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Ghalib returns home,his haveli opens today as public memorial

GHALIB’S quaint haveli in Old Delhi’s Gali Qasim Jaan has seen many a transition — from the pauper poet’s rented abode,to a coal depot,a baraat ghar and now a public memorial,which will open on Monday with a mushaira.

Written by Ruchika Talwar | New Delhi |
May 6, 2013 2:33:33 am

GHALIB’S quaint haveli in Old Delhi’s Gali Qasim Jaan has seen many a transition — from the pauper poet’s rented abode,to a coal depot,a baraat ghar and now a public memorial,which will open on Monday with a mushaira. Once open,visitors can view the permanent exhibition of Ghalib’s belongings and works along with plaques of his famous verses on the brick walls.

The haveli has been through a long journey from its dilapidated shack-like condition,dotted with stray cattle and garbage dumps to today’s revived,rejuvenated and refurbished memorial. The undying efforts of Kathak exponent Uma Sharma,also the founder of Ghalib Memorial Movement,along with her comrades,like the late diplomat Abid Hussain and the Indian Council of Cultural Relations (ICCR),have entered their 13th year.

When Sharma came to shoot for her film in the 1990s,for which the haveli played the muse,she struggled to find her way to the structure. She landed at a ramshackle brick structure,where Fakhruddin Ibrahim dealt in coal,with goats jostling around. Ghalib merely lived at the building’s address.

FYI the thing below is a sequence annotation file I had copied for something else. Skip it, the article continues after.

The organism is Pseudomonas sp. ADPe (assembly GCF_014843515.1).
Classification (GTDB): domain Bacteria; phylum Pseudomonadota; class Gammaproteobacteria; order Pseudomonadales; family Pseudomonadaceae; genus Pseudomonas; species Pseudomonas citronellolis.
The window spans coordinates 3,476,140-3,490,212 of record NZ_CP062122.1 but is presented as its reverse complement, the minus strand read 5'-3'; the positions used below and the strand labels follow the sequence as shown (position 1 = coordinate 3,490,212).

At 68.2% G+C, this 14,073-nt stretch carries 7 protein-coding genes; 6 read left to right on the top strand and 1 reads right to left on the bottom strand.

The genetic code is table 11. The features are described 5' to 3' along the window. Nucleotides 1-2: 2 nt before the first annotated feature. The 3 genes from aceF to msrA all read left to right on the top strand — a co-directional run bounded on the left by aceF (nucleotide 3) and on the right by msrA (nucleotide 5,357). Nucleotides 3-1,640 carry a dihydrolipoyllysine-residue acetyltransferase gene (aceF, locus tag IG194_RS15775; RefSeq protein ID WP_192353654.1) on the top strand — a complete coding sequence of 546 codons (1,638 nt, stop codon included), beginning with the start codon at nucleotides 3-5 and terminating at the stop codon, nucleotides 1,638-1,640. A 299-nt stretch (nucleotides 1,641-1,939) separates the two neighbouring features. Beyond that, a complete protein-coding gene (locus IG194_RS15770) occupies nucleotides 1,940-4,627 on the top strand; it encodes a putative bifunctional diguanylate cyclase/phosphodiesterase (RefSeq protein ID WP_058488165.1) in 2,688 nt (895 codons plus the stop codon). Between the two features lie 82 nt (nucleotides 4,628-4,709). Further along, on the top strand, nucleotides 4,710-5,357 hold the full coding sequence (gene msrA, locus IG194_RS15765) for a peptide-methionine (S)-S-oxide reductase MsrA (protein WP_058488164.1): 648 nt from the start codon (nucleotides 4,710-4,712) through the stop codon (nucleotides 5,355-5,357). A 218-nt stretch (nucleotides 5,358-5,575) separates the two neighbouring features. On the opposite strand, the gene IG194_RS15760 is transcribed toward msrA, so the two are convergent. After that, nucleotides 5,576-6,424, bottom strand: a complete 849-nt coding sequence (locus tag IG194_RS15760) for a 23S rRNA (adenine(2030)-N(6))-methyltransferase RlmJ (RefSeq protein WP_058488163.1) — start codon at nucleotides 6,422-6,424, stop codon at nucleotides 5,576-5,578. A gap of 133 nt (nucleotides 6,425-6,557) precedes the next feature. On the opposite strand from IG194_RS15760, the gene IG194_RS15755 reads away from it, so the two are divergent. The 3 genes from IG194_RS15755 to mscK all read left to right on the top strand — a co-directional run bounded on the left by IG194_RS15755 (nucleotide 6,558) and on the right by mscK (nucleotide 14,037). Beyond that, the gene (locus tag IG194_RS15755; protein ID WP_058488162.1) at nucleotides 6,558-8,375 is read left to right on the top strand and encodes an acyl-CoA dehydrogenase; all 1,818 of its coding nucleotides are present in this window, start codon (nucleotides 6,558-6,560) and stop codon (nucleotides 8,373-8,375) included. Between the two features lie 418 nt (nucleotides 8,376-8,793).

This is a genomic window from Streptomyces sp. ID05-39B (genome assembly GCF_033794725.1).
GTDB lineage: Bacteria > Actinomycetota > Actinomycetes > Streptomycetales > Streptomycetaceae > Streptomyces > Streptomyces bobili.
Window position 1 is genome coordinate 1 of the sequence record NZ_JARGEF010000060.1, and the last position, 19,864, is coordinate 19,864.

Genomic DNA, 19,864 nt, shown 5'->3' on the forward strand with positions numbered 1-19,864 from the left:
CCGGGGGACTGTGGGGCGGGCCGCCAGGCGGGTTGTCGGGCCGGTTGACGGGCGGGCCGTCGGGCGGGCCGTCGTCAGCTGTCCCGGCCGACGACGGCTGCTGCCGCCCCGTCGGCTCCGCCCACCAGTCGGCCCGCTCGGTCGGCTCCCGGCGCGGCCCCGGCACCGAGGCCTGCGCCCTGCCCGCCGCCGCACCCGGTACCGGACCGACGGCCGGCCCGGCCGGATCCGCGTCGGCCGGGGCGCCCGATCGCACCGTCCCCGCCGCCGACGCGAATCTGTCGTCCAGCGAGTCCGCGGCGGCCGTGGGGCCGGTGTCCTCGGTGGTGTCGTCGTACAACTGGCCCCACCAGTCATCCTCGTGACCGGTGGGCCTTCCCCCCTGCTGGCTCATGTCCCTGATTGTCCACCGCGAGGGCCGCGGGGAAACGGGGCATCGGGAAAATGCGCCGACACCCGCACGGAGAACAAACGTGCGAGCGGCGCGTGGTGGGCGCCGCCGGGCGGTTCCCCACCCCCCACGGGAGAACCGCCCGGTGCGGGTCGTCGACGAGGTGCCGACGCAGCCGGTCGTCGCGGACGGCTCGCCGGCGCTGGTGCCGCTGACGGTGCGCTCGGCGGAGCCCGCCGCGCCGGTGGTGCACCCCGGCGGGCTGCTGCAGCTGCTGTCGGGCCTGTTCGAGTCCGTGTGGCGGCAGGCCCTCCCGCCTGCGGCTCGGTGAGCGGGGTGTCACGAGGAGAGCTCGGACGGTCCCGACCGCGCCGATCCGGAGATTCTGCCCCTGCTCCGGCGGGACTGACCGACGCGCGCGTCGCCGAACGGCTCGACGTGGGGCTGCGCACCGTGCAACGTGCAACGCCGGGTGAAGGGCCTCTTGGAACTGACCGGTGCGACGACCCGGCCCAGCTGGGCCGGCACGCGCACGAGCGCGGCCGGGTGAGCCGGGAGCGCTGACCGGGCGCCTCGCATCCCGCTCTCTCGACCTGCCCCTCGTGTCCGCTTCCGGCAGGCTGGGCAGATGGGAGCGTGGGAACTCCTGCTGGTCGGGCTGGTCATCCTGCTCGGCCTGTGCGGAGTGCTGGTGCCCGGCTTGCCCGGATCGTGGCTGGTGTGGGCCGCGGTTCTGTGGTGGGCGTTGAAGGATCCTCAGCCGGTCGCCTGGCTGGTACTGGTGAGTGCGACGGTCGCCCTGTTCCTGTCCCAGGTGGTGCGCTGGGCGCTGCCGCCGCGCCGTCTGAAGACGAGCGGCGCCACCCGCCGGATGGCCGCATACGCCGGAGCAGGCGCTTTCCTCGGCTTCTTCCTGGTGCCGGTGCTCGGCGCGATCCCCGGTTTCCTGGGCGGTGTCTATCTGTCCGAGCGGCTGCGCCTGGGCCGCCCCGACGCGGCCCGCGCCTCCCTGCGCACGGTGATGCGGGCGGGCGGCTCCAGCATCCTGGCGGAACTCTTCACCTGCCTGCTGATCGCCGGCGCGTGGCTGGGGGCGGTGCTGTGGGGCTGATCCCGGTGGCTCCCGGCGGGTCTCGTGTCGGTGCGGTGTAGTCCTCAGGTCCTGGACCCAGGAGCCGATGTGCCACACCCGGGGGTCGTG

Sharma requested permission to shoot there,to which Ibrahim replied: “Aaiye,aap hi ki haveli hai (please come,this is your haveli).”

Today,Sharma’s comrades — of which Delhi Minority Affairs Commission Chairman Safdar Khan and Ghalib’s neighbour Badrudujja Siddiqui,better known as ‘Najmi saheb’,are integral part — want to put the haveli on Delhi’s tourist map.

“We have spent a lot of time and effort,and the ICCR and Delhi government spent a lot of money to visualise and purchase these old world chandeliers,curtains to give it that feel. Displaying Ghalib’s relics here required a lot of confidence in the security of the building,” Sharma said,pointing towards Dharmpal Singh,the portly security guard deployed by the Delhi government to protect the haveli.

Singh,with his limited knowledge about whose relics he is guarding,said: “Humne to kabhi Ghalib saheb ko dekha bhi nahin,par aaj unki wajeh se hum roti kama rahe hain (I’ve never seen Ghalib,but because of him,I’m earning my bread today).”

Suresh K Goel,ICCR’s Director-General,belongs to Old Delhi. “The old city was Ghalib’s home as well his muse. The degenerated mansion has been restored as a memorial and is an important marker on the heritage tourism trail of Delhi,” he said.

Despite the old world adornment done to the nearly 200-year-old haveli,one blot remains in the corner of the premises in the form of Meraj STD PCO,Habib Opticals and a guesthouse on the first floor. The ownership of this sliver of the haveli remains with Ibrahim and he is most unwilling to let go.

“Agar mujhe 10 bori note bhi denge,to bhi main yeh jageh nahin chhorhoonga (Even if the government gives me 10 sacks full of currency notes,I won’t leave this place),” a defiant Ibrahim said. He had earlier vacated 135 square yards and received Rs 5,000 for each in 2009 from the government.

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